10/22/21

Then & Now

by Sarah Peterson

The Then & Now series shares reflections of HATCH leaders on their own high school experience, and how their path as a teenager has influenced their adult life.

The Hatch School’s first students are currently navigating the many challenges of early adolescence. 7th and 8th grade is a tough time for many of us, and I was no exception. Looking back with the wisdom of age (and perhaps the bonus knowledge gained from teaching many students at this stage of development), I’m much better equipped to interpret what was so hard back then in the context of what I’ve learned about myself - and the world -  since. Here’s one thing I’d tell 1989 Sarah:

“I know it seems like all of a sudden everyone you know is making out at dances or under the bleachers at football games, and this transition is making you feel confused, unwanted, and left behind. It turns out there are lots of reasons for that, but here’s one big one: you’re gay. I know that to you, queerness is something that is strictly theoretical, and without role models it won’t be easy to figure this out about yourself. You think you’ve never met a gay person (hot tip - that’s not true), and coming out isn’t so much scary as completely beyond comprehension. It turns out, though, there’s more than one reason you’ve always felt so at home at Girl Scout camp - that will be the first place you’ll find your queer family. Even better, as you move through the next phases of your life it will be easier and easier to find places in your world where you belong - both because you’ll be more confident in who you are, and because the world starts believing that queer folks don’t need hide who they are to participate in mainstream life. By 2021, things are going to be really different for LGBTQ+ folks in the U.S. - so much better that it’s beyond what you can even imagine right now. So sit tight, and try to remember: there is nothing broken about you. You’re loved now and will be loved by many more in the future. This is a particularly hard moment, but you’re strong and capable and you won’t let this break you. Be kind to yourself as you struggle through this.”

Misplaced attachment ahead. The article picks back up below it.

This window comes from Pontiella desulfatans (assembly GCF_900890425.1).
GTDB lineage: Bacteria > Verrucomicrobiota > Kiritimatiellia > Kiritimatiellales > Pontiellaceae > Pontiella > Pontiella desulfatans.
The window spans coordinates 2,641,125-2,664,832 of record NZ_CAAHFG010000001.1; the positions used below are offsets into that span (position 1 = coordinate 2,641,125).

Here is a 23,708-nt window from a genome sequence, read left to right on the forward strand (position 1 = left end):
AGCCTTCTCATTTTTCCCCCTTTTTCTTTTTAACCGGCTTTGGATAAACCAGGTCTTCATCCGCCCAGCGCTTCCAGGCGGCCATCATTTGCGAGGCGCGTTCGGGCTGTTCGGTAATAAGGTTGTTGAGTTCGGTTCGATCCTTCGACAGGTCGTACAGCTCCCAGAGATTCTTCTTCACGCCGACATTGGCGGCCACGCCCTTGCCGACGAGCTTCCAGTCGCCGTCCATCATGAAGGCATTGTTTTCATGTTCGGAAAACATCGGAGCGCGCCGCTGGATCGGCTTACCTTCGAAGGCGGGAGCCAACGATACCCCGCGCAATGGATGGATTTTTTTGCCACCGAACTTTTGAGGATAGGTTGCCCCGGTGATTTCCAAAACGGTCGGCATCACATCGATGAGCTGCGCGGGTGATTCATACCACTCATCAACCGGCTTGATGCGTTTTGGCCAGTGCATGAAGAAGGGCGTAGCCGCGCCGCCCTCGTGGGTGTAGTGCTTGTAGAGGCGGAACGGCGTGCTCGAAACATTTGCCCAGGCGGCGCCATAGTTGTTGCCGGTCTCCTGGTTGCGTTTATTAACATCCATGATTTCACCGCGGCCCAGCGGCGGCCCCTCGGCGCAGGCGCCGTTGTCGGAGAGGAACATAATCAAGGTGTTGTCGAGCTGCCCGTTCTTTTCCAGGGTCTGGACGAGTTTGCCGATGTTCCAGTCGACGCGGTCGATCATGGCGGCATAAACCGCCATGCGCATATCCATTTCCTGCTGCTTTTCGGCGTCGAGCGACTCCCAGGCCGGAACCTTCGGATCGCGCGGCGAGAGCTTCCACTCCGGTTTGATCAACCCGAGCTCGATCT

As I think about what it’s like to be in 8th grade today compared to how it was for me in 1989, some things couldn’t be more different and other things are exactly the same. I am constantly inspired by Gen Z absolutely refusing to simplify the complexities of gender and sexuality for the comfort of others. Even so, figuring out how to be in adult relationships is confusing, challenging, work - regardless of how you identify. Early adolescence will always be a tough time, because that’s when folks start coming to terms with the dissonance between who they are and who other people tell them they are supposed to be. For some folks, that dissonance is loudest with their sexuality or gender presentation, but for others it might be their neurotype, ethnicity, body size, religion, anxiety, family structure, disability, trauma response, financial insecurity, or almost anything else. Regardless of the source, though, my response is the same:

“Remember: there is nothing broken about you. You’re loved now and will be loved by many more in the future. This is a particularly hard moment, but you’re strong and capable and you won’t let this break you. Be kind to yourself as you struggle through this.”